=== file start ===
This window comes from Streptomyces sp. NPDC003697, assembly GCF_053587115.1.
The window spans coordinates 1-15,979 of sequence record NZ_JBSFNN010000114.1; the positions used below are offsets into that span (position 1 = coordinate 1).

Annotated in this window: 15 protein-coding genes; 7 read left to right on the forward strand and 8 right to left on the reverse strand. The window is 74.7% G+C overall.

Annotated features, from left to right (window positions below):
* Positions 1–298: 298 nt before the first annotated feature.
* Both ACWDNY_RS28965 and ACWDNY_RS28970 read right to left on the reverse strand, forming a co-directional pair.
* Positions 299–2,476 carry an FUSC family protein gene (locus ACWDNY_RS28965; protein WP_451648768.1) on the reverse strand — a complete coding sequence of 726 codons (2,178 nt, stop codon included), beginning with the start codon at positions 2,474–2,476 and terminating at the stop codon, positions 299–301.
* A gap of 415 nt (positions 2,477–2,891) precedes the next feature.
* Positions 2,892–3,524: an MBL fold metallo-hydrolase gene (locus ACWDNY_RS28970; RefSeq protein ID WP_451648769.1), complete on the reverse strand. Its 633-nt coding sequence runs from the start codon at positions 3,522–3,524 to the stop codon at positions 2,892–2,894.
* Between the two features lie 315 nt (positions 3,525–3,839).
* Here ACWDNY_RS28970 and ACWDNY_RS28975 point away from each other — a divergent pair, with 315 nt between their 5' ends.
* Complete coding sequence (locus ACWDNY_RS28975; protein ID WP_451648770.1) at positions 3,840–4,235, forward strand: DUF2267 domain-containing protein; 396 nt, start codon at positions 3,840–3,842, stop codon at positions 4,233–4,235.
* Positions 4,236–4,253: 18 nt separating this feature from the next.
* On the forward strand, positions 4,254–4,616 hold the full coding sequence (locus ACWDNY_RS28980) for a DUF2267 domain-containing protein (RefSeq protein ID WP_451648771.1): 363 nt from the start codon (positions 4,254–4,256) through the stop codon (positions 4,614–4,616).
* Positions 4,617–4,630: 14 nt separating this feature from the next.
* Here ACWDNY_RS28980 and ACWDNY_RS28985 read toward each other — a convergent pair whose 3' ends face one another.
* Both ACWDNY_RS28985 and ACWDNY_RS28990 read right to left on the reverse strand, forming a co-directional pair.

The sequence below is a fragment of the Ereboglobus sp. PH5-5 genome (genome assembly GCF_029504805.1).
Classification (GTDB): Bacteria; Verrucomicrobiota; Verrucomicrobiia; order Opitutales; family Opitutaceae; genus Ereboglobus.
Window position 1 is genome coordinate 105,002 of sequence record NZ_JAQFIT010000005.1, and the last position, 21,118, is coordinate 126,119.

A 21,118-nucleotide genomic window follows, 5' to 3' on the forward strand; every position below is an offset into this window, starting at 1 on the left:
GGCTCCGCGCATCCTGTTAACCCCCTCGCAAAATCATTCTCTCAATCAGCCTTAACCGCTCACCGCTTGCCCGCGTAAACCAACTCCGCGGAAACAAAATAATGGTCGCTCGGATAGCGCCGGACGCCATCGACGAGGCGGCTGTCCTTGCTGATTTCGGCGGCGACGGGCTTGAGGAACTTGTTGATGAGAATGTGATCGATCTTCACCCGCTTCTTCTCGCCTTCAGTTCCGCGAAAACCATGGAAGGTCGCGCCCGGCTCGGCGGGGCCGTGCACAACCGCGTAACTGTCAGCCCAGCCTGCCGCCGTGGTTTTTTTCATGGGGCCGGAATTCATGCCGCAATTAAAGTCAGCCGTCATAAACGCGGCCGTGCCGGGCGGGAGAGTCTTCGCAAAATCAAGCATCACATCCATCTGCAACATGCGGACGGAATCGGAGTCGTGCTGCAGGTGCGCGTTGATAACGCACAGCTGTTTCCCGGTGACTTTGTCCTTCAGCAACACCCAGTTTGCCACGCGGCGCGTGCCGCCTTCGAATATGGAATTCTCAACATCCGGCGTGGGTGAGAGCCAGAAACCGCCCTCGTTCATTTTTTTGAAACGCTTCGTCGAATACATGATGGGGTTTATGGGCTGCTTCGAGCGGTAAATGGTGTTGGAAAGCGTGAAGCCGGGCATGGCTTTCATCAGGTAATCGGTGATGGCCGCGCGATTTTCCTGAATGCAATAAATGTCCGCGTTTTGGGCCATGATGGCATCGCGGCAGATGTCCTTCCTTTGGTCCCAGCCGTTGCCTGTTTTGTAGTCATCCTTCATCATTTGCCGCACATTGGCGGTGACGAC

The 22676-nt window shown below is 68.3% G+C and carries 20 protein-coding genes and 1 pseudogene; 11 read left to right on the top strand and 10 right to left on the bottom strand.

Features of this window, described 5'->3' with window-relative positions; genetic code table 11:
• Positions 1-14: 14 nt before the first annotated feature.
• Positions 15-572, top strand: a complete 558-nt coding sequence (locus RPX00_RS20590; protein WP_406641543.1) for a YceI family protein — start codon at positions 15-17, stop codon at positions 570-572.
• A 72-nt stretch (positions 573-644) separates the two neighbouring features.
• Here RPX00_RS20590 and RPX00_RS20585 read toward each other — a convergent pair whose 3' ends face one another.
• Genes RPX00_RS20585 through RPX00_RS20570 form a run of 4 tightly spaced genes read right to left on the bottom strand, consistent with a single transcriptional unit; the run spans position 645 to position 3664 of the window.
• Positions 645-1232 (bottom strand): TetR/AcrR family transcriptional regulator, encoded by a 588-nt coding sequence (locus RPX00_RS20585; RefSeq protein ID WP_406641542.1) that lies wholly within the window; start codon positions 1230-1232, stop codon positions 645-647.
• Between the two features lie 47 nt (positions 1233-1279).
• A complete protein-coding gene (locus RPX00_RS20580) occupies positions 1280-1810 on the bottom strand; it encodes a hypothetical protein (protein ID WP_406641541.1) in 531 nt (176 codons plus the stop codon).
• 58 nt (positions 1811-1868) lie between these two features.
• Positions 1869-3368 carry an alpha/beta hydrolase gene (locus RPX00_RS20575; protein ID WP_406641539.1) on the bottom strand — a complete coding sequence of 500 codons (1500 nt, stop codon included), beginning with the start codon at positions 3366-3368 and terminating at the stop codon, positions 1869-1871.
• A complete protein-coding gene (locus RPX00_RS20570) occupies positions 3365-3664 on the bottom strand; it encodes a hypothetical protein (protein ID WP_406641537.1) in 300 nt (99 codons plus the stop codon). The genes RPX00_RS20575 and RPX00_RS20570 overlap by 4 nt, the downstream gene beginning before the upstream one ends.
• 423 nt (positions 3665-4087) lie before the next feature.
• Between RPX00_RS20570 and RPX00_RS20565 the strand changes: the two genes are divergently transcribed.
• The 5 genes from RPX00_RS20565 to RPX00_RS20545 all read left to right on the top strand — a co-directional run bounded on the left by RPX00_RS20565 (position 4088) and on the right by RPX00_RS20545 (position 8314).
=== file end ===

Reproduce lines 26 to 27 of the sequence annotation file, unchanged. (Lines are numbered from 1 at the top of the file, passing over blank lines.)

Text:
• Positions 15-572, top strand: a complete 558-nt coding sequence (locus RPX00_RS20590; protein WP_406641543.1) for a YceI family protein — start codon at positions 15-17, stop codon at positions 570-572.
• A 72-nt stretch (positions 573-644) separates the two neighbouring features.